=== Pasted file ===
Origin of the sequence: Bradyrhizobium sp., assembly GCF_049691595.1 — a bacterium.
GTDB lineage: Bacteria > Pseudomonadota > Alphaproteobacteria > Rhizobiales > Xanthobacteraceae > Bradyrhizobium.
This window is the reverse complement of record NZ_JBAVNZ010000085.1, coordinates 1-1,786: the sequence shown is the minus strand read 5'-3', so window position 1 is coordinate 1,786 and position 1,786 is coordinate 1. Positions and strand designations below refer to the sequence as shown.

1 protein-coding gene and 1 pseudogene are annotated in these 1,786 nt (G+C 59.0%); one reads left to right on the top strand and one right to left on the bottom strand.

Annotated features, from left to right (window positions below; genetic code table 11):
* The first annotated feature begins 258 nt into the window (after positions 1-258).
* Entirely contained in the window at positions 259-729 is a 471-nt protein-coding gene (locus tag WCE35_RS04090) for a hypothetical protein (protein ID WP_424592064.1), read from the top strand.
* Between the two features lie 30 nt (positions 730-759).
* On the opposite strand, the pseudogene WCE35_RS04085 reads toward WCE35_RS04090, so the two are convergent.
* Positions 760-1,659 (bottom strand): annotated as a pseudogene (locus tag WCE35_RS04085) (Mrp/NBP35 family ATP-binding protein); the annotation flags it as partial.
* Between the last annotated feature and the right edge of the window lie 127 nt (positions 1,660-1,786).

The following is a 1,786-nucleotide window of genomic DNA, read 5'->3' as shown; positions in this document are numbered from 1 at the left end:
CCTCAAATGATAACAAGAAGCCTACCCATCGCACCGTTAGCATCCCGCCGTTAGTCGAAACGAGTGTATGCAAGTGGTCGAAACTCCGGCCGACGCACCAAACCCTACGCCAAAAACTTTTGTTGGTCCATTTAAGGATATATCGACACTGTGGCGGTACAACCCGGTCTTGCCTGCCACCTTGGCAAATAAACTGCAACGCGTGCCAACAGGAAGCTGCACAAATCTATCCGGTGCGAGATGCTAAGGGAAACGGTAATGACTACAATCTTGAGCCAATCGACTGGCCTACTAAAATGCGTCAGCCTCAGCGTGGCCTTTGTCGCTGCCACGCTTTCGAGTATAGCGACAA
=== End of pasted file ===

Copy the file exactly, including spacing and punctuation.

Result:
Origin of the sequence: Bradyrhizobium sp., assembly GCF_049691595.1 — a bacterium.
GTDB lineage: Bacteria > Pseudomonadota > Alphaproteobacteria > Rhizobiales > Xanthobacteraceae > Bradyrhizobium.
This window is the reverse complement of record NZ_JBAVNZ010000085.1, coordinates 1-1,786: the sequence shown is the minus strand read 5'-3', so window position 1 is coordinate 1,786 and position 1,786 is coordinate 1. Positions and strand designations below refer to the sequence as shown.

1 protein-coding gene and 1 pseudogene are annotated in these 1,786 nt (G+C 59.0%); one reads left to right on the top strand and one right to left on the bottom strand.

Annotated features, from left to right (window positions below; genetic code table 11):
* The first annotated feature begins 258 nt into the window (after positions 1-258).
* Entirely contained in the window at positions 259-729 is a 471-nt protein-coding gene (locus tag WCE35_RS04090) for a hypothetical protein (protein ID WP_424592064.1), read from the top strand.
* Between the two features lie 30 nt (positions 730-759).
* On the opposite strand, the pseudogene WCE35_RS04085 reads toward WCE35_RS04090, so the two are convergent.
* Positions 760-1,659 (bottom strand): annotated as a pseudogene (locus tag WCE35_RS04085) (Mrp/NBP35 family ATP-binding protein); the annotation flags it as partial.
* Between the last annotated feature and the right edge of the window lie 127 nt (positions 1,660-1,786).

The following is a 1,786-nucleotide window of genomic DNA, read 5'->3' as shown; positions in this document are numbered from 1 at the left end:
CCTCAAATGATAACAAGAAGCCTACCCATCGCACCGTTAGCATCCCGCCGTTAGTCGAAACGAGTGTATGCAAGTGGTCGAAACTCCGGCCGACGCACCAAACCCTACGCCAAAAACTTTTGTTGGTCCATTTAAGGATATATCGACACTGTGGCGGTACAACCCGGTCTTGCCTGCCACCTTGGCAAATAAACTGCAACGCGTGCCAACAGGAAGCTGCACAAATCTATCCGGTGCGAGATGCTAAGGGAAACGGTAATGACTACAATCTTGAGCCAATCGACTGGCCTACTAAAATGCGTCAGCCTCAGCGTGGCCTTTGTCGCTGCCACGCTTTCGAGTATAGCGACAA